Edgar Degas: The Entrance of the Masked Dancers (1879)

fullScreenshot_2018-12-06 1955 559 jpg (JPEG Image, 1800 × 1363 pixels) - Scaled (71%)
Edgar Degas, The Entrance of the Masked Dancers (1882), Pastel on gray wove paper, Sterling and Francine Clark Art Institute – Williamstown, MA (United States), Image credit: The Athenaeum

Viewpoint of an Abonné

According to ClarkArt.edu, “Unlike many of Degas’s ballet scenes, which combine details from sketches made at different times, this pastel relates to a specific production of Mozart’s ‘Don Giovanni’. The viewpoint is that of an abonné, a subscriber with privileged access, like the top-hatted gentleman on the far side of the stage.”

ClarkArt.edu continues:

As two weary dancers leave the stage, masked ballerinas take their place. The bold composition and vibrant colors evoke the immediacy of a live performance, though the pastel was almost certainly made in Degas’s studio.

Screenshot_2018-12-06 1955 559 jpg (JPEG Image, 1800 × 1363 pixels) - Scaled (71%)
Edgar Degas, The Entrance of the Masked Dancers (1882), Pastel on gray wove paper, Sterling and Francine Clark Art Institute – Williamstown, MA (United States), Image credit: The Athenaeum, (detail).

Inspired Draftsmanship

Degas made deliberate choices to allow the viewer to become a privileged onlooker in this ballet. His understanding of media, color, texture, and perspective allow him to manipulate the viewer’s gaze by overwhelming the senses.

For example,       “Certain areas in faces and clothing were finely nuanced, but a form such as the lower right arm of the ballerina in pink was defined entirely through adjacent blocks of pastel, not by means of line. Allowing the granular texture and warm gray tint of the paper to remain widely visible and contribute to the color scheme, Degas nevertheless signaled his satisfaction with the picture by signing it…   (Lees, 2012, p. 265).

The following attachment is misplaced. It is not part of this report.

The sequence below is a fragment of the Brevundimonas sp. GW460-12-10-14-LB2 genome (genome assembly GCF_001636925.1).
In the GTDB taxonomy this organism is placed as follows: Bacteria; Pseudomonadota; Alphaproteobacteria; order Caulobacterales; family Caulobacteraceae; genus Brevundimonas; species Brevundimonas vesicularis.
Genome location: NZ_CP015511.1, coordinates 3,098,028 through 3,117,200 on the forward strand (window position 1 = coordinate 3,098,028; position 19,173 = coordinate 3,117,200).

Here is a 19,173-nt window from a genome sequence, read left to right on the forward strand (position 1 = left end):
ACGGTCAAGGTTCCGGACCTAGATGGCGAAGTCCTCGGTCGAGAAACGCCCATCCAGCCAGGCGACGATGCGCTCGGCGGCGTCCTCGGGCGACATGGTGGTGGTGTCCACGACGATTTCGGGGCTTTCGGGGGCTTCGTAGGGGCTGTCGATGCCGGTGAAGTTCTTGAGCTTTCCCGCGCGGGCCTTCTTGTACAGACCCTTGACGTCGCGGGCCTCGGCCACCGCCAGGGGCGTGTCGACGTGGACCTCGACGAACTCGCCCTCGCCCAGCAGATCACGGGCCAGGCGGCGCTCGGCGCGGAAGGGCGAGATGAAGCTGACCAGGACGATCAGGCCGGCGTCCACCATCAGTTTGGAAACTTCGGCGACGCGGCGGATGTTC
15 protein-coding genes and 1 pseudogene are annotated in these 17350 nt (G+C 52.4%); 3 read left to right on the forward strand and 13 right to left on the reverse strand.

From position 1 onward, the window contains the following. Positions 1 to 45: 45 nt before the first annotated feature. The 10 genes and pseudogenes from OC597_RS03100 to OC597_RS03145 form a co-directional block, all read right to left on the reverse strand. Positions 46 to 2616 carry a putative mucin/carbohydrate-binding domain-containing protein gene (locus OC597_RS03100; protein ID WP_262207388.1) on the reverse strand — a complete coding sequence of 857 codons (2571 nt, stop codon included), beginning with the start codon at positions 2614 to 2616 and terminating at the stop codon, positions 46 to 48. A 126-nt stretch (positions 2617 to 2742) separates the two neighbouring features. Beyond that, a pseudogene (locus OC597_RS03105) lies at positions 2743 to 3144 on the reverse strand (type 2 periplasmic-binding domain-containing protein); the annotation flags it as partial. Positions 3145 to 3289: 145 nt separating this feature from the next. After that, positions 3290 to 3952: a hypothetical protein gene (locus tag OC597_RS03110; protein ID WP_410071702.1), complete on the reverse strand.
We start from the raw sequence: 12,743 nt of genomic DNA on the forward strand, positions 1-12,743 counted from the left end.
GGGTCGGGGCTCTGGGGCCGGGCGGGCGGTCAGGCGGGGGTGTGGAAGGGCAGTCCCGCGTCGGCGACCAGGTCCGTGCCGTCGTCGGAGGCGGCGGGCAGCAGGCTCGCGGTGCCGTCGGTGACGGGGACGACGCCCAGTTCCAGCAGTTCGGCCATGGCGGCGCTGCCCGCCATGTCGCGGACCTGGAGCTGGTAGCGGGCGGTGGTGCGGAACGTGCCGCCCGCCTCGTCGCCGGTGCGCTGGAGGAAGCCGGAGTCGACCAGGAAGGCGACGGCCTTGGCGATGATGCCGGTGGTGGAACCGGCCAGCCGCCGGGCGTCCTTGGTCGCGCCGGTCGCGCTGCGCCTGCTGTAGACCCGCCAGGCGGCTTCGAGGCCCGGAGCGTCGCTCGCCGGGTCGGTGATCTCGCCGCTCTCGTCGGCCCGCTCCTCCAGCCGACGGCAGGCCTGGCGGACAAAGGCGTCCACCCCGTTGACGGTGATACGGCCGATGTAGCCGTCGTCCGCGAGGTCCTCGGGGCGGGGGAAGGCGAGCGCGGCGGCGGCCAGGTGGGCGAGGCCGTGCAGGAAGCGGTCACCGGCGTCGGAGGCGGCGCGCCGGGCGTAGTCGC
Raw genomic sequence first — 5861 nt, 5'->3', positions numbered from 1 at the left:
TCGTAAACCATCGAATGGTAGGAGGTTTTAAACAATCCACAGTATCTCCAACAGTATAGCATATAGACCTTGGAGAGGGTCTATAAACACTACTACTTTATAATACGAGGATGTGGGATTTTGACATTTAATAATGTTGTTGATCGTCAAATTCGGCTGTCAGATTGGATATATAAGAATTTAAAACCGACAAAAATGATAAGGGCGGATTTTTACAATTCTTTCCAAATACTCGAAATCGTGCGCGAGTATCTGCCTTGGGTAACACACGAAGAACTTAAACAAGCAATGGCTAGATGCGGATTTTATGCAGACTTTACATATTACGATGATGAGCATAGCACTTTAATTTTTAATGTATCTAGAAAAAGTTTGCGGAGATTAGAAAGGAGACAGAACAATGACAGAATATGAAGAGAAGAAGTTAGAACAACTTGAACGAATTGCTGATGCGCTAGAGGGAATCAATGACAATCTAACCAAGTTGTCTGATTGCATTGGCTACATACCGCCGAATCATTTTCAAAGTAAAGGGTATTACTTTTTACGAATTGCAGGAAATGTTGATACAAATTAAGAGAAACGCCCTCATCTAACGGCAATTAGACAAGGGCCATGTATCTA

The chalkiness of scenery and the texture of muslin are conjured up in coarse flourishes of pastel, and the blur of such elements as the foreground tutus is juxtaposed with more sharply focused passages elsewhere. We share the artist’s perspective, our attention thrust forward by a series of diagonals as if we too are part of the offstage traffic, while contrasts of scale and value add to an exceptional assault on our senses. As much as any major work of Degas’s mid-career, ‘Entrance of the Masked Dancers‘ fuses raw color and inspired draftsmanship to evoke the vibrancy of modern sensation.

 

 

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Tellingly, in all his pictures of ‘Don Giovanni’, Degas stayed close to his practice of by-passing celebrity on the stage; in ‘Entrance of the Masked Dancers’, the emphasis is almost entirely on the corps-de-ballet at its most anonymous. Neither the dancer in pink nor her near-twin in green is recognizable among the young stars of the day, even if their faces seem familiar in the artist’s current roster of models

Now considered too fragile to travel because of its unfixed surface, Entrance of the Masked Dancers has been little exhibited outside the Clark, though it continues to be anthologized with Degas’s major achievements and singled out as “one of the most dynamic of all his stage creations.” 27

Click for enlarged image:

 

Details:

Sources:

Lees, Sarah, ed. Nineteenth-Century European Paintings at the Sterling and Francine Clark Art Institute. Williamstown, MA: Sterling and Francine Clark Art Institute; New Haven and London: distributed by Yale University Press, 2012.  https://media.clarkart.edu/1955.559_EuroCat.pdf, (accessed 5 Dec 2018). p. 263-268.

The Clark Museum, Edgar Degas, The Entrance of the Masked Dancers, https://www.clarkart.edu/Collection/7696 (accessed 5 Dec 2018).

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